One feature of the traditional formalism for fundamental physics is that it is reversible, in the sense that it implies that individual states of closed systems can be uniquely evolved both forward and backward in time. (Time reversal violation in things like Ko particle decays show that the rule for going forward and backward in time can be slightly different. In addition, the cosmological expansion of the universe defines an overall arrow of time.)
One can certainly set up manifestly reversible rewriting rules (like AB, BA) in models like ours. And indeed the example of cellular automata [1:9.2] tends to suggest that most kinds of behavior seen in irreversible rules can also be seen—though perhaps more rarely—in reversible rules.
But it is important to realize that even when the underlying rules for a system are not reversible, the system can still evolve to a situation where there is effective reversibility. One way for this to happen is for the evolution of the system to lead to a particular set of “attractor” states, on which the evolution is reversible. Another possibility is that there is no such well-defined attractor, but that the system nevertheless evolves to some kind of “equilibrium” in which measurable effects show effective reversibility.
In our models, there is an additional complication: the fact that different possible updating orders lead to following different branches of the multiway system. In most kinds of systems, irreversible rules tend to be associated with the phenomenon of multiple initial states merging to produce a single final state in which the information about the initial state is lost. But when there is a branch in a multiway system, this is reversed: information is effectively created by the branch, and lost if one goes backwards.
When there is causal invariance, however, yet something different happens. Because now in a sense every branching will eventually merge. And what this means is that in the multiway system there is a kind of reversibility: any information created by a branching will always be destroyed again when the branches merge—even though temporarily the “information content” may change.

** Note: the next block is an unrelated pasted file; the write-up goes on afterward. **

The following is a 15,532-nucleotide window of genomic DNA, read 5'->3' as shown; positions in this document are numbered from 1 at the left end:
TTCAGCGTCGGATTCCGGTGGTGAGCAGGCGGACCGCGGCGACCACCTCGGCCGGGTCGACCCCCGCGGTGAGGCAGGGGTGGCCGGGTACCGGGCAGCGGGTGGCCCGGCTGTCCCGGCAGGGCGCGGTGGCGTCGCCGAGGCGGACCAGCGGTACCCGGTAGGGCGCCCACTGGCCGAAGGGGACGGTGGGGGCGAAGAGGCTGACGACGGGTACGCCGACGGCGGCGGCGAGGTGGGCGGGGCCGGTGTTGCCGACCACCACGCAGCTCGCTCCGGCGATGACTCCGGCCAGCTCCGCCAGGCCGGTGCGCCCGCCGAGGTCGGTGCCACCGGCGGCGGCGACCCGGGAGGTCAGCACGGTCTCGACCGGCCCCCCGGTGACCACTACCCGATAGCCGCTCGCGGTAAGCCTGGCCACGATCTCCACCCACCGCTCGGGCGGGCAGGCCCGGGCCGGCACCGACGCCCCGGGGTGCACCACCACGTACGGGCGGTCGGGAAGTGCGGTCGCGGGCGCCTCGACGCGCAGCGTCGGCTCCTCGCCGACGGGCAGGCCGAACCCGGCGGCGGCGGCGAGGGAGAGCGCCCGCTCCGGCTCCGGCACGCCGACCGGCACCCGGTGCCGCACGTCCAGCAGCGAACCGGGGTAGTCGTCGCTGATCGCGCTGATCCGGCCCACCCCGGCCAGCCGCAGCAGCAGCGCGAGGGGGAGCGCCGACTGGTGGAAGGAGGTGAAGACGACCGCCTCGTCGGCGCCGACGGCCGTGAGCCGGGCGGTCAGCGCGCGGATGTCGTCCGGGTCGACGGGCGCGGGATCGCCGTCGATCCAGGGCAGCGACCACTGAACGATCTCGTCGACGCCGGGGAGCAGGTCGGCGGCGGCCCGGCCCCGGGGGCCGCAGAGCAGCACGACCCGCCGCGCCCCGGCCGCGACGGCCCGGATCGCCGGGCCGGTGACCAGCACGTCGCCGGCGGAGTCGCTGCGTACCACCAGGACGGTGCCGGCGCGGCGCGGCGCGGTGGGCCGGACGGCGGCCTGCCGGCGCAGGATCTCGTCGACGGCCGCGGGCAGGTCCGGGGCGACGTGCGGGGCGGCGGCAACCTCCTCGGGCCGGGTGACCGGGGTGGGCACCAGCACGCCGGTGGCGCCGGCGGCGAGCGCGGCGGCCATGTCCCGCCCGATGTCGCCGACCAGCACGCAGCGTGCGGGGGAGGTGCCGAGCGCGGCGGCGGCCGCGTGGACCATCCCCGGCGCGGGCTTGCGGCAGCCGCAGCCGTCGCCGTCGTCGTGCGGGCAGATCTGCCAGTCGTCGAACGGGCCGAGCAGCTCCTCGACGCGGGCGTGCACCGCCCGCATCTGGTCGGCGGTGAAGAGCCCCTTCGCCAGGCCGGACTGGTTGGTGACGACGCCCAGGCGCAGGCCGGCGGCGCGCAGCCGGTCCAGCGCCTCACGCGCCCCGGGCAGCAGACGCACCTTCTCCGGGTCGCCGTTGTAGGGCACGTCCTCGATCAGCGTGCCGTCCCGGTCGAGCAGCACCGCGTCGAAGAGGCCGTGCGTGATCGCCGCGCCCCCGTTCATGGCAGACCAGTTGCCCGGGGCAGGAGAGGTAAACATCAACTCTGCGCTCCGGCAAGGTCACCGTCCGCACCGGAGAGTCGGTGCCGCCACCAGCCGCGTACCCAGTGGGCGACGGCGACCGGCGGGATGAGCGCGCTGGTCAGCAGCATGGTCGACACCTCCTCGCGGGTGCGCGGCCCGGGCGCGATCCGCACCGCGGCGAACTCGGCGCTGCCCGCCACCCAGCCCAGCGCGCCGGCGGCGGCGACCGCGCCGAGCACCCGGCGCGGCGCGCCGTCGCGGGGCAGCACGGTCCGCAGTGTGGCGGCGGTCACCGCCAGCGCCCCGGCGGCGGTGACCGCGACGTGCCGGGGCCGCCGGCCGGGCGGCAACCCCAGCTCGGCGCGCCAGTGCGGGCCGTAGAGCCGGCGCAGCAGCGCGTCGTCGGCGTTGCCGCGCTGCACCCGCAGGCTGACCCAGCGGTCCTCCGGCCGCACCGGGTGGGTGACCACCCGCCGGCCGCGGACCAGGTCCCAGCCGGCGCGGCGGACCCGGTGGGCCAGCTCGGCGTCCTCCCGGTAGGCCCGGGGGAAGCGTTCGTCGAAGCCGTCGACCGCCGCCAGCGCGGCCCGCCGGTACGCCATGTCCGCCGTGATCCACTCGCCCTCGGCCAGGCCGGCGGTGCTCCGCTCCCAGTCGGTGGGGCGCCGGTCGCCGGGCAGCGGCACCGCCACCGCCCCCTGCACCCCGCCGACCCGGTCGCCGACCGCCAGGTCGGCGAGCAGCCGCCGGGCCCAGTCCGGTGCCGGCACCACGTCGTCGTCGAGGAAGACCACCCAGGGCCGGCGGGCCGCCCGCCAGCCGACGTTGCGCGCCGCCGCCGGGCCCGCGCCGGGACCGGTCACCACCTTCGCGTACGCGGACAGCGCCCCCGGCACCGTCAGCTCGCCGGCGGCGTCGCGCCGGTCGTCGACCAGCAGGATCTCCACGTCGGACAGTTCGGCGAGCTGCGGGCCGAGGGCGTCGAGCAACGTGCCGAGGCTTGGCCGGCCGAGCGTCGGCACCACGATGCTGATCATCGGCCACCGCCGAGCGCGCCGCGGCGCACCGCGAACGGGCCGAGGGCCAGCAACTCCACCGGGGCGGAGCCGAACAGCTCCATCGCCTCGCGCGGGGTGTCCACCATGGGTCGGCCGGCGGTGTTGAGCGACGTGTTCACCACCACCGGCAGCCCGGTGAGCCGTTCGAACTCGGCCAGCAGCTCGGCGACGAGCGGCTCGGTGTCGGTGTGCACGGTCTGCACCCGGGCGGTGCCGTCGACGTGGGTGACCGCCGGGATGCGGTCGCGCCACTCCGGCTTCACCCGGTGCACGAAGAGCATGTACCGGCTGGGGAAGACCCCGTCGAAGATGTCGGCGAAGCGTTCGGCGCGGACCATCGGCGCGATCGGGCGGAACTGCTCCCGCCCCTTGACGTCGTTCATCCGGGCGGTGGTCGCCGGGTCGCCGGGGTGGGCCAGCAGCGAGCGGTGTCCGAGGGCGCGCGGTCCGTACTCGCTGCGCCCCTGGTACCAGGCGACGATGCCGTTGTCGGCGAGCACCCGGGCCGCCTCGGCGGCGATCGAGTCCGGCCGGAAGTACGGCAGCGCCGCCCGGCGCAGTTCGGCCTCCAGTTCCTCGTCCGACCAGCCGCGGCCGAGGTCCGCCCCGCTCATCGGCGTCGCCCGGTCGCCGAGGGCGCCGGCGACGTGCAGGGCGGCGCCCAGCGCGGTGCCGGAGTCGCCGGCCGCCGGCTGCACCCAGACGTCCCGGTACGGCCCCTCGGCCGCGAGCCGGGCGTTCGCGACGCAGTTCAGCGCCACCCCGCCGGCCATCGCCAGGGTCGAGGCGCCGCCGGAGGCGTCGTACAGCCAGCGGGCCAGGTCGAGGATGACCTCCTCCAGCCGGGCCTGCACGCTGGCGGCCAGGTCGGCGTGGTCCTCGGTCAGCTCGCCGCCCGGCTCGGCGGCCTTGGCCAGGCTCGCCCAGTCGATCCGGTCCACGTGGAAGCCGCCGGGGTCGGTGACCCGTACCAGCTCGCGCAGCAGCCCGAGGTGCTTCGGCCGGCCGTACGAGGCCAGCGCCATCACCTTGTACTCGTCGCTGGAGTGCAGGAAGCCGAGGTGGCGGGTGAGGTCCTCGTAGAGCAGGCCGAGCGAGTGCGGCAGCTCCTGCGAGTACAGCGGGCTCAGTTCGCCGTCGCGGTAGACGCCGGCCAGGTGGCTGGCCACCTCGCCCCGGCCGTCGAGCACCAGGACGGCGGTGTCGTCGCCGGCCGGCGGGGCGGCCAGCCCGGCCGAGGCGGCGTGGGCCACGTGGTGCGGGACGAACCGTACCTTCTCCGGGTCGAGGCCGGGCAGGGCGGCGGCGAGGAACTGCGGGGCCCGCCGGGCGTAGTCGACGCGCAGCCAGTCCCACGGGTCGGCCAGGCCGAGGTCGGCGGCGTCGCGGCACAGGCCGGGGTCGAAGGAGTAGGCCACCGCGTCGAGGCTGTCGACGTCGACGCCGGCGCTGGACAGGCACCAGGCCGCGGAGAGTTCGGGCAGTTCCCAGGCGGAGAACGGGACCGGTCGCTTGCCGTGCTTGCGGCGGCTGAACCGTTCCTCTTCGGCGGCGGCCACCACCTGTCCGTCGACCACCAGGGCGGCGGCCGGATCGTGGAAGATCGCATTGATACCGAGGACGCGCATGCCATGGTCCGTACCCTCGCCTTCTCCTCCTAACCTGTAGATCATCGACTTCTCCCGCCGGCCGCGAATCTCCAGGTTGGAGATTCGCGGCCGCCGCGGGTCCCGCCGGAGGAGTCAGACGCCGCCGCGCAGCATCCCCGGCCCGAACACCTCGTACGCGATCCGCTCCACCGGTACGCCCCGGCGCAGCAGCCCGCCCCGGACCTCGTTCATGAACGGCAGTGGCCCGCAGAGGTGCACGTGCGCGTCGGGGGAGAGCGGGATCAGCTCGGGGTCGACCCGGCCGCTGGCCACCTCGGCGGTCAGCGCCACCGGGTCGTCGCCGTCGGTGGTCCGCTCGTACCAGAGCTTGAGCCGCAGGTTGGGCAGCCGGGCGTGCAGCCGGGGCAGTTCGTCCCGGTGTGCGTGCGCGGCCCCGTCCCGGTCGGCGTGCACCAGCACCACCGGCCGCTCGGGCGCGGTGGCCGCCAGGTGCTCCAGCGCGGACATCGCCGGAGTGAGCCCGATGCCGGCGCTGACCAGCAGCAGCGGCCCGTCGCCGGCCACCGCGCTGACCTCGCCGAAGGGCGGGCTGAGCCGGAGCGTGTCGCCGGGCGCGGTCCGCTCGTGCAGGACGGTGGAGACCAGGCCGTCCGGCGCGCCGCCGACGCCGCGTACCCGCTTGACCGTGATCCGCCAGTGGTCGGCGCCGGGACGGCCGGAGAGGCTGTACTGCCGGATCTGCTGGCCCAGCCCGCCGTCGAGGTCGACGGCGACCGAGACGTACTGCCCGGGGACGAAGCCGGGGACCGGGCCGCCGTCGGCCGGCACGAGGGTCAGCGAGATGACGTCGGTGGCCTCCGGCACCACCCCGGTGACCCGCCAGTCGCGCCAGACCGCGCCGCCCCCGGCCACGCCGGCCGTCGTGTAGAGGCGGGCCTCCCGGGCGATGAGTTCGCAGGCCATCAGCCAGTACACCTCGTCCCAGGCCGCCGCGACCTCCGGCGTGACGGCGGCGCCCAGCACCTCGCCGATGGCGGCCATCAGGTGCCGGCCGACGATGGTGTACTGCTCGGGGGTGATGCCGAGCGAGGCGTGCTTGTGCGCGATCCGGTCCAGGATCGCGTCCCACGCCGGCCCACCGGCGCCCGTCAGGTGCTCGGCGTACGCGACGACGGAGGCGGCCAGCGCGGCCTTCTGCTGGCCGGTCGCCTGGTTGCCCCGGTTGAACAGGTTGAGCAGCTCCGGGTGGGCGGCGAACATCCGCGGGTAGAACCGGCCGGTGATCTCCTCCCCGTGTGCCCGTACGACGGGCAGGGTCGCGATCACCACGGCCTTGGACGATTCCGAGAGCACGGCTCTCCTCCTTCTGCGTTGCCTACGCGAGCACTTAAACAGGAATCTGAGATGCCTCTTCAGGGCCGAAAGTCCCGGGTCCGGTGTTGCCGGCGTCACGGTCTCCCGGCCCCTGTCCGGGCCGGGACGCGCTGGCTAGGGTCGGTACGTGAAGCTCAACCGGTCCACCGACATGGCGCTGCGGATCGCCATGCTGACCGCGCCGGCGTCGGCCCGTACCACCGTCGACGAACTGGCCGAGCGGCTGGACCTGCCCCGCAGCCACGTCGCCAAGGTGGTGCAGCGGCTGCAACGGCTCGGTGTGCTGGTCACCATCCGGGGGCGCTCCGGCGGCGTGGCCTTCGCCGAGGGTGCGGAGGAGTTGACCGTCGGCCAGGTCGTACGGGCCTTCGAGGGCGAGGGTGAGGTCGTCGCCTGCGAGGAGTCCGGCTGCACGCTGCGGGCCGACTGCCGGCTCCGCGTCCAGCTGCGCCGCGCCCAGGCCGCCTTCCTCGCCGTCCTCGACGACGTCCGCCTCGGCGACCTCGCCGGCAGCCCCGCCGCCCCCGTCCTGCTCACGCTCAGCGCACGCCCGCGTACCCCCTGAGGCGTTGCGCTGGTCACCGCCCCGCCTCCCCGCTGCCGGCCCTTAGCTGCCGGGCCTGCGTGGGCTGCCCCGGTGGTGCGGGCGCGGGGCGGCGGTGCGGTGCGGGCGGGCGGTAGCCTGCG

It is important to note that this kind of microscopic reversibility is quite unrelated to the more macroscopic irreversibility implied by the Second Law of thermodynamics. As discussed in [1:9.3] the Second Law seems to first and foremost be a consequence of computational irreducibility. Even when the underlying rules for a system are reversible, the actual evolution of the system can so “encrypt” the initial conditions that no computationally feasible measurement process will succeed in reconstructing them. (The idea of considering computational feasibility clarifies past uncertainty about what might count as a reasonable “coarse graining procedure”.)
In any nontrivial example of one of our models, computational irreducibility is essentially inevitable. And this means that the model will tend to intrinsically generate effective randomness, or in other words, the computation it does will obscure whatever simplicity might have existed in its initial conditions.
There can still be large-scale features—or particle-like structures—that persist. But the presence of computational irreducibility implies that even at a level as low as the basic structure of space we can expect our models to show the kind of irreversibility associated with the Second Law. And in a sense we can view this as the reason that things like a robust structure for space can exist: because of computational irreducibility, our models show a kind of equilibrium in which the details are effectively random, and the only features that are computationally feasible to measure are the statistical regularities.